6 Helmet Hair Fixes from the Pros

Cristina Goyanes
by Cristina Goyanes
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6 Helmet Hair Fixes from the Pros

There aren’t many downsides to riding a bike, but when the riding stops and the helmet comes off a potential downside becomes apparent: While we have a strict must-wear-a-helmet-while-riding policy, we have to admit that, yes, the dreaded helmet head, can be a bummer.

If you can relate, we’ve got great news — especially if this has been your biggest excuse for not bike-commuting to work: You don’t have to hide under your helmet anymore. We asked some top riders to share their style secrets for avoiding helmet hair. Leave it to the pros, who wear these protective pieces as part of their daily uniforms, to know how to look good during and after a ride. Their best piece of advice: When in doubt, embrace it.


“Some ladies take off their helmet after a training ride or race and still have perfect hair. I definitely do not fall into that category. I tend to look like a drowned rat. Generally, I pull my hair back into a braided ponytail. If your hair is too short, wear a flat headband underneath to avoid an eyeful of hair. Afterward, splash water from your bottle on your hair to shape it in one direction and take care of the crazy strays. Most importantly, don’t stress. The reason you have your helmet hair is because you got on your bike and worked for it!”
– Kirsti Lay, Canadian pro cyclist who rides for Rally Cycling, 2016 Olympic bronze medalist in the team pursuit with the Canadian National Team


“I pull my hair into a ponytail and use bobby pins [to smooth out] stray strands. Then, I add a headband to keep the fly-aways out of my face.” – Megan Guarnier, pro rider for Boels-Dolmans women’s cycling team, 3-time UCI Women’s World Tour champion and U.S. National road race champion, 2016 Olympic Games athlete


“Make sure to keep your bangs inside your helmet, not running down your forehead or in your eyes. You’ll perform better and look better, too. Other than that, don’t fight it. Embrace having hair coming out the vents and incorporate that crazy style into your own look when you take off the helmet.” – Troy Wells, pro cyclocross and cross-country rider for Team CLIF Bar, former national U23 CX and Iceman Cometh champion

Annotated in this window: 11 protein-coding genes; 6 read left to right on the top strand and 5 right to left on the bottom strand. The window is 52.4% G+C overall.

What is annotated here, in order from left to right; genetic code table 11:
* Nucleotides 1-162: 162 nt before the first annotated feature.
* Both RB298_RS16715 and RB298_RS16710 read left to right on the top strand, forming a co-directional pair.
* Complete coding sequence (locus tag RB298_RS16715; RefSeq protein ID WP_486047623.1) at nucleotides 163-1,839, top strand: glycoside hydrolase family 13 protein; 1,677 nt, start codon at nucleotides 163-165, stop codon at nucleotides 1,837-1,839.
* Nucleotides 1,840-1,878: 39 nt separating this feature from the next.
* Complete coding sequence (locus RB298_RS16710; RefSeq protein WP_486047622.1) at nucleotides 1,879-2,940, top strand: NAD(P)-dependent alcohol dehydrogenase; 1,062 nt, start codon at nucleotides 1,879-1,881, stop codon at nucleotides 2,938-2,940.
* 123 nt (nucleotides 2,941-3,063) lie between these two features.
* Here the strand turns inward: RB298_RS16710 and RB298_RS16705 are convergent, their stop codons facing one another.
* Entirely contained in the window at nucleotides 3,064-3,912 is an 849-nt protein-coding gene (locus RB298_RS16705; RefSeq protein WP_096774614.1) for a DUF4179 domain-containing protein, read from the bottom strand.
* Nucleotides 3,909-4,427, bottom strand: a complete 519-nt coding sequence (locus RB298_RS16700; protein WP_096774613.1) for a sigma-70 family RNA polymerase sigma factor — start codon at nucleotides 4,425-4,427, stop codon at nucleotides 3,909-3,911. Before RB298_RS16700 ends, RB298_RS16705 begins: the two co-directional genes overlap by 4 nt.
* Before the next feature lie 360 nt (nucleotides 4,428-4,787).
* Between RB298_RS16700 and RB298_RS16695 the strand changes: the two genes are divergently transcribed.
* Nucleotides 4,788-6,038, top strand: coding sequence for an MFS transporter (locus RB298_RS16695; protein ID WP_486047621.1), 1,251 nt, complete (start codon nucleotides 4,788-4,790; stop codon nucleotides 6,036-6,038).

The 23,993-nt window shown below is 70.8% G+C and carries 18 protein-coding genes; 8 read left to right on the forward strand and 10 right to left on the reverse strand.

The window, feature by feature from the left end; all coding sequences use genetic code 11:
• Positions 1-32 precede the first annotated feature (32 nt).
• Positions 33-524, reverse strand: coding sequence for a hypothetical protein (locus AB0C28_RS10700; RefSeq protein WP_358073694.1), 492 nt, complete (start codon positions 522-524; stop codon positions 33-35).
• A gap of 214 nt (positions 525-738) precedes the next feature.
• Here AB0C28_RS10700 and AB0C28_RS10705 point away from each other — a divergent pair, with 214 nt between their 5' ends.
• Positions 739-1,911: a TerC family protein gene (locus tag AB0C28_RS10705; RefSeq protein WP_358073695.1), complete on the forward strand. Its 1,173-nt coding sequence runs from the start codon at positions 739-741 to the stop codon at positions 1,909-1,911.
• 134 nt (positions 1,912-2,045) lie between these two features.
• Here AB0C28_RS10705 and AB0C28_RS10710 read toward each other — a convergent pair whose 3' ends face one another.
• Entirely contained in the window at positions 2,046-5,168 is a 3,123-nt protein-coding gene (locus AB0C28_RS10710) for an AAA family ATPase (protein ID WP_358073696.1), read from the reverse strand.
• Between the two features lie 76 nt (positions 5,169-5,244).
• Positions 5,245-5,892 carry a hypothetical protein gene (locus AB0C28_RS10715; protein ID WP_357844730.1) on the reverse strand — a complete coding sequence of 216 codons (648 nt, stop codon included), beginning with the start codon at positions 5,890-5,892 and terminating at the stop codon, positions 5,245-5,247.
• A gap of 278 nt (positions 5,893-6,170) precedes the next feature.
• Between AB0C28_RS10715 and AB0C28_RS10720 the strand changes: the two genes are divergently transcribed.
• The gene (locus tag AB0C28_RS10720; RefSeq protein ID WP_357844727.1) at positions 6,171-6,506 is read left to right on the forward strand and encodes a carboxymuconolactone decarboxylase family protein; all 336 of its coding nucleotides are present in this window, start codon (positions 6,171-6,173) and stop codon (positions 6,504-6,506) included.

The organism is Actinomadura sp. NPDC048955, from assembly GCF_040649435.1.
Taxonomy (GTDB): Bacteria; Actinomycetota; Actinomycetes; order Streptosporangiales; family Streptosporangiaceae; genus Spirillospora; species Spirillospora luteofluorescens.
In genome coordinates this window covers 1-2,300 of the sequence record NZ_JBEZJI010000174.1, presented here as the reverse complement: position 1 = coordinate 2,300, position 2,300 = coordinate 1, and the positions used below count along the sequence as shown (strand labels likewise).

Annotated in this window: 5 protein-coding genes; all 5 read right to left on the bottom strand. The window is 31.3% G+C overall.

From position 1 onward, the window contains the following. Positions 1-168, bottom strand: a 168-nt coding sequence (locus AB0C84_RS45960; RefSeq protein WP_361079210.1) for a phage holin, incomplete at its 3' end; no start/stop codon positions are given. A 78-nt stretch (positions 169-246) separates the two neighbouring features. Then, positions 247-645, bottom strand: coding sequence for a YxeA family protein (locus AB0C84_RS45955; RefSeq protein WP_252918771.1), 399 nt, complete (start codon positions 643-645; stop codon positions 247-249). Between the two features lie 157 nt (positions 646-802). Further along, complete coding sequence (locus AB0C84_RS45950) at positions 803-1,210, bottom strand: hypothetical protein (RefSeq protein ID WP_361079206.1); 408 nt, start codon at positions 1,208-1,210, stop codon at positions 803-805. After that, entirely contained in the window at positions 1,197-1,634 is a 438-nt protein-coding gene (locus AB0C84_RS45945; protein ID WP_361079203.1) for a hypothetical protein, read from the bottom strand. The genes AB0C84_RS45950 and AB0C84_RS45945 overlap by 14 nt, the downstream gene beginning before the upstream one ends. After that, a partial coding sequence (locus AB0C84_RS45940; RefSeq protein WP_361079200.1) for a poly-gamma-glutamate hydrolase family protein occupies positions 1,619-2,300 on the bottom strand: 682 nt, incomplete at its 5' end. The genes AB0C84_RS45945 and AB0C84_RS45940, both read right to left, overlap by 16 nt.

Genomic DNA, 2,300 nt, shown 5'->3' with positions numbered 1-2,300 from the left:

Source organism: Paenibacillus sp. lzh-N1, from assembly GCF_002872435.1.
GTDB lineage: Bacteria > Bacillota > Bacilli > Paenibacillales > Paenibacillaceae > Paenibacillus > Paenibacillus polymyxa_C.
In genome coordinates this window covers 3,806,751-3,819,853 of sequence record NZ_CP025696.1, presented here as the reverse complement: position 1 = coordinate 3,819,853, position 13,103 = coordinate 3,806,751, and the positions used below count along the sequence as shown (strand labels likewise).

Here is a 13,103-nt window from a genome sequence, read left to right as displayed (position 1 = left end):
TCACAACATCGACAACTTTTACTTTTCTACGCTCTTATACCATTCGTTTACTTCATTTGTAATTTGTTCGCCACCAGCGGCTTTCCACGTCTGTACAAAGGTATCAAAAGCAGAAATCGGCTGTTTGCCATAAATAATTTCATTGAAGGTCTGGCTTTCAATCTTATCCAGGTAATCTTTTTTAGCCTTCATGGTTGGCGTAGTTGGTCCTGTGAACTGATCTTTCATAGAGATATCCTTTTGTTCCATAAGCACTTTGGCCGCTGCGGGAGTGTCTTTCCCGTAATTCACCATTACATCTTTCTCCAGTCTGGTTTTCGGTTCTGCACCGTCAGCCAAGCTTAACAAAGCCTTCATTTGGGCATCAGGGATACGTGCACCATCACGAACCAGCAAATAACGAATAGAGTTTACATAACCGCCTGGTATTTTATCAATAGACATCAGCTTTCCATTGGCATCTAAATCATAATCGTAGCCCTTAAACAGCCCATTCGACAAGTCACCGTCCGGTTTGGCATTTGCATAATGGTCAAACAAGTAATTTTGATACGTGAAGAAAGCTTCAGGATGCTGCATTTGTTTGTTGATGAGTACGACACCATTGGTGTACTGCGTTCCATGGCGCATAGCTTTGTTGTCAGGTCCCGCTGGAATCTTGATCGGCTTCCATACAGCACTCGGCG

Photo courtesy of Boels-Dolmans rider Amalie Dideriksen of Denmark and Specialized

“I start with a ponytail at the middle of my head, so not low and not high. I bring it through the ponytail holder of my helmet. Once it’s through, I re-do my ponytail and add either a braid or flip it into a bun. I never ride with just a loose ponytail — it’s bad for your hair [unless you prefer tangles and knots!]” – Evelyn Stevens, newly retired pro rider for Boels-Dolmans women’s cycling team, current UCI Hour Record holder with a distance of 47.980 km, 2012 and 2016 Olympic Games athlete



“Dry shampoo is a lifesaver. If I don’t have time to wash my hair after a ride, I spray lots of dry shampoo into the roots and put my hair into a bun. Otherwise, a French braid always fits nicely in the helmet, and it leaves you with some soft curls afterward.” – Nikki Brammeier, pro rider for Boels-Dolmans women’s cycling team, current British cyclocross champion, 2016 Olympic Games athlete


“Sunglasses on the head can smooth out or cover up helmet hair. When all else fails, I always have a team manager equipped with ball caps waiting for me at the finish line.” – Catharine Pendrel, CLIF Pro Team rider, two-time mountain bike cross-country world champion, three-time overall World Cup winner, Rio Olympics bronze medalist, Pan Am champion

About the Author

Cristina Goyanes
Cristina Goyanes
Cristina Goyanes is a NYC-based freelance editor and writer who covers topics including sports and fitness, health and lifestyle, and adventure travel for various national men’s and women’s magazines and websites. When she’s not feverishly typing stories at her desk, she’s exploring the world, from the Arctic to Antarctica and plenty of countries in between. Follow her adventures and more at CristinaGoyanes.com.